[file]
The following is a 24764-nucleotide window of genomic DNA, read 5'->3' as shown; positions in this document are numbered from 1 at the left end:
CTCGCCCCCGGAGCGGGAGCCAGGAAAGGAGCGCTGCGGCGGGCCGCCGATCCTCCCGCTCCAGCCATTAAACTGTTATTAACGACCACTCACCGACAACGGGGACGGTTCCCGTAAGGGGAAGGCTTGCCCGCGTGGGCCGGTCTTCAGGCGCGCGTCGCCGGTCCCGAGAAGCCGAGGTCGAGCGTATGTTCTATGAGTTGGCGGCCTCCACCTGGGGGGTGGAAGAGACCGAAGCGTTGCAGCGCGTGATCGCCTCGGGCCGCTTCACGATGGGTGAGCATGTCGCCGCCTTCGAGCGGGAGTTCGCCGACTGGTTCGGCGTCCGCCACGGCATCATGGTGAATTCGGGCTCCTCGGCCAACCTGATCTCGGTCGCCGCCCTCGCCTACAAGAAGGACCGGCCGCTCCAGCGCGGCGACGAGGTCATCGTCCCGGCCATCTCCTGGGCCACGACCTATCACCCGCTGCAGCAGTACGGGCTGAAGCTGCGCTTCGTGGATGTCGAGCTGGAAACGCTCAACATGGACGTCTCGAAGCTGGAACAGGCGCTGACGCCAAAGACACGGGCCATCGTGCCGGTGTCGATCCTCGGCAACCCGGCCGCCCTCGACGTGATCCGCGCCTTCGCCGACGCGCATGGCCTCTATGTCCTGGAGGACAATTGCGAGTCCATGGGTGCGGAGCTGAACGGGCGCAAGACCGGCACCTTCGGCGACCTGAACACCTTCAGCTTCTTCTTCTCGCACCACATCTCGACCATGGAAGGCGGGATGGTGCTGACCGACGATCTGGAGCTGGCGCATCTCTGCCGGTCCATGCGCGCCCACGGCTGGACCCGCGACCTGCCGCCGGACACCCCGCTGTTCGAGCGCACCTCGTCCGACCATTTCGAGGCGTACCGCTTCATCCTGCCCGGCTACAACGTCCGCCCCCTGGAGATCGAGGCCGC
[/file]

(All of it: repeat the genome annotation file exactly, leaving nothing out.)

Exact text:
The following is a 24764-nucleotide window of genomic DNA, read 5'->3' as shown; positions in this document are numbered from 1 at the left end:
CTCGCCCCCGGAGCGGGAGCCAGGAAAGGAGCGCTGCGGCGGGCCGCCGATCCTCCCGCTCCAGCCATTAAACTGTTATTAACGACCACTCACCGACAACGGGGACGGTTCCCGTAAGGGGAAGGCTTGCCCGCGTGGGCCGGTCTTCAGGCGCGCGTCGCCGGTCCCGAGAAGCCGAGGTCGAGCGTATGTTCTATGAGTTGGCGGCCTCCACCTGGGGGGTGGAAGAGACCGAAGCGTTGCAGCGCGTGATCGCCTCGGGCCGCTTCACGATGGGTGAGCATGTCGCCGCCTTCGAGCGGGAGTTCGCCGACTGGTTCGGCGTCCGCCACGGCATCATGGTGAATTCGGGCTCCTCGGCCAACCTGATCTCGGTCGCCGCCCTCGCCTACAAGAAGGACCGGCCGCTCCAGCGCGGCGACGAGGTCATCGTCCCGGCCATCTCCTGGGCCACGACCTATCACCCGCTGCAGCAGTACGGGCTGAAGCTGCGCTTCGTGGATGTCGAGCTGGAAACGCTCAACATGGACGTCTCGAAGCTGGAACAGGCGCTGACGCCAAAGACACGGGCCATCGTGCCGGTGTCGATCCTCGGCAACCCGGCCGCCCTCGACGTGATCCGCGCCTTCGCCGACGCGCATGGCCTCTATGTCCTGGAGGACAATTGCGAGTCCATGGGTGCGGAGCTGAACGGGCGCAAGACCGGCACCTTCGGCGACCTGAACACCTTCAGCTTCTTCTTCTCGCACCACATCTCGACCATGGAAGGCGGGATGGTGCTGACCGACGATCTGGAGCTGGCGCATCTCTGCCGGTCCATGCGCGCCCACGGCTGGACCCGCGACCTGCCGCCGGACACCCCGCTGTTCGAGCGCACCTCGTCCGACCATTTCGAGGCGTACCGCTTCATCCTGCCCGGCTACAACGTCCGCCCCCTGGAGATCGAGGCCGC